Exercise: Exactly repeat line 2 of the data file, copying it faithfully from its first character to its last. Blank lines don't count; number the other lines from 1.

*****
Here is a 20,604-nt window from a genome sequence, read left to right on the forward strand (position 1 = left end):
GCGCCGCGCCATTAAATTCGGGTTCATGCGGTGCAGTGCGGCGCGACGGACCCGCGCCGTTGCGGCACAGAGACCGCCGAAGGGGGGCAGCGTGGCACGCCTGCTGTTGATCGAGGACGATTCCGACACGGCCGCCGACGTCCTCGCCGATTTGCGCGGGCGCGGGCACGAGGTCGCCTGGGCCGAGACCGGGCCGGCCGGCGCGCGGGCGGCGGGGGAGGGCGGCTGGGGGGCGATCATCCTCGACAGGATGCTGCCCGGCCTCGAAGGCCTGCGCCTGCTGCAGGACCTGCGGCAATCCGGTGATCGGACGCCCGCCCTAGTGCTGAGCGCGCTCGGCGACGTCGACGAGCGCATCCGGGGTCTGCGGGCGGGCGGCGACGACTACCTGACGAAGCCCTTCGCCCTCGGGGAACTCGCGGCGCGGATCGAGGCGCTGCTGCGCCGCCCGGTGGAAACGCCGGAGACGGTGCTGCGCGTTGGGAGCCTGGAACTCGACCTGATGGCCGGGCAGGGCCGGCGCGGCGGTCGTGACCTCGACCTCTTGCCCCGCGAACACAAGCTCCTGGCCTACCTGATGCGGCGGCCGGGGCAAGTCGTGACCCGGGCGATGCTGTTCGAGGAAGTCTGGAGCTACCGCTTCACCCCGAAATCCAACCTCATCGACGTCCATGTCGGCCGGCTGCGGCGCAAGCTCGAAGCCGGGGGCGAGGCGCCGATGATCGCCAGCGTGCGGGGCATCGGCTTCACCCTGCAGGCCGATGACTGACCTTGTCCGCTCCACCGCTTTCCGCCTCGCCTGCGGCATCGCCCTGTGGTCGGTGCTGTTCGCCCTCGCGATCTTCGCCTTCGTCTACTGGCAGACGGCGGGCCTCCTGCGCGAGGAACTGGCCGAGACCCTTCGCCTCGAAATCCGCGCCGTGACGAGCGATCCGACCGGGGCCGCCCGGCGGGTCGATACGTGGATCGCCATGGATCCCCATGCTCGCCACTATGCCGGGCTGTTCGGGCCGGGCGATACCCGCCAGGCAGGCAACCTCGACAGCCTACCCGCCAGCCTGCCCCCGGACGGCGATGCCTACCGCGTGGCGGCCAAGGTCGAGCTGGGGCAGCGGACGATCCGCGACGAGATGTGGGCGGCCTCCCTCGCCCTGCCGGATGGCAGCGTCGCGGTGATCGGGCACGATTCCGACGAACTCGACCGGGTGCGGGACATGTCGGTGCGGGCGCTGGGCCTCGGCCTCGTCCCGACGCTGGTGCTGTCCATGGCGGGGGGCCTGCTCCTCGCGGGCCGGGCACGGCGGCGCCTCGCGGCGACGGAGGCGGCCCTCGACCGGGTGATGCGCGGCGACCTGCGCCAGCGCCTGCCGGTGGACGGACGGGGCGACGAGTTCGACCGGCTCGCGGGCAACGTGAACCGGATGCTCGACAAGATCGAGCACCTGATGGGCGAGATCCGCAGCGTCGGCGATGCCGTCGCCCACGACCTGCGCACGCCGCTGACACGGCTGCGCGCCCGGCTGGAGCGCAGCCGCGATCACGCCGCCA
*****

GCGCCGCGCCATTAAATTCGGGTTCATGCGGTGCAGTGCGGCGCGACGGACCCGCGCCGTTGCGGCACAGAGACCGCCGAAGGGGGGCAGCGTGGCACGCCTGCTGTTGATCGAGGACGATTCCGACACGGCCGCCGACGTCCTCGCCGATTTGCGCGGGCGCGGGCACGAGGTCGCCTGGGCCGAGACCGGGCCGGCCGGCGCGCGGGCGGCGGGGGAGGGCGGCTGGGGGGCGATCATCCTCGACAGGATGCTGCCCGGCCTCGAAGGCCTGCGCCTGCTGCAGGACCTGCGGCAATCCGGTGATCGGACGCCCGCCCTAGTGCTGAGCGCGCTCGGCGACGTCGACGAGCGCATCCGGGGTCTGCGGGCGGGCGGCGACGACTACCTGACGAAGCCCTTCGCCCTCGGGGAACTCGCGGCGCGGATCGAGGCGCTGCTGCGCCGCCCGGTGGAAACGCCGGAGACGGTGCTGCGCGTTGGGAGCCTGGAACTCGACCTGATGGCCGGGCAGGGCCGGCGCGGCGGTCGTGACCTCGACCTCTTGCCCCGCGAACACAAGCTCCTGGCCTACCTGATGCGGCGGCCGGGGCAAGTCGTGACCCGGGCGATGCTGTTCGAGGAAGTCTGGAGCTACCGCTTCACCCCGAAATCCAACCTCATCGACGTCCATGTCGGCCGGCTGCGGCGCAAGCTCGAAGCCGGGGGCGAGGCGCCGATGATCGCCAGCGTGCGGGGCATCGGCTTCACCCTGCAGGCCGATGACTGACCTTGTCCGCTCCACCGCTTTCCGCCTCGCCTGCGGCATCGCCCTGTGGTCGGTGCTGTTCGCCCTCGCGATCTTCGCCTTCGTCTACTGGCAGACGGCGGGCCTCCTGCGCGAGGAACTGGCCGAGACCCTTCGCCTCGAAATCCGCGCCGTGACGAGCGATCCGACCGGGGCCGCCCGGCGGGTCGATACGTGGATCGCCATGGATCCCCATGCTCGCCACTATGCCGGGCTGTTCGGGCCGGGCGATACCCGCCAGGCAGGCAACCTCGACAGCCTACCCGCCAGCCTGCCCCCGGACGGCGATGCCTACCGCGTGGCGGCCAAGGTCGAGCTGGGGCAGCGGACGATCCGCGACGAGATGTGGGCGGCCTCCCTCGCCCTGCCGGATGGCAGCGTCGCGGTGATCGGGCACGATTCCGACGAACTCGACCGGGTGCGGGACATGTCGGTGCGGGCGCTGGGCCTCGGCCTCGTCCCGACGCTGGTGCTGTCCATGGCGGGGGGCCTGCTCCTCGCGGGCCGGGCACGGCGGCGCCTCGCGGCGACGGAGGCGGCCCTCGACCGGGTGATGCGCGGCGACCTGCGCCAGCGCCTGCCGGTGGACGGACGGGGCGACGAGTTCGACCGGCTCGCGGGCAACGTGAACCGGATGCTCGACAAGATCGAGCACCTGATGGGCGAGATCCGCAGCGTCGGCGATGCCGTCGCCCACGACCTGCGCACGCCGCTGACACGGCTGCGCGCCCGGCTGGAGCGCAGCCGCGATCACGCCGCCA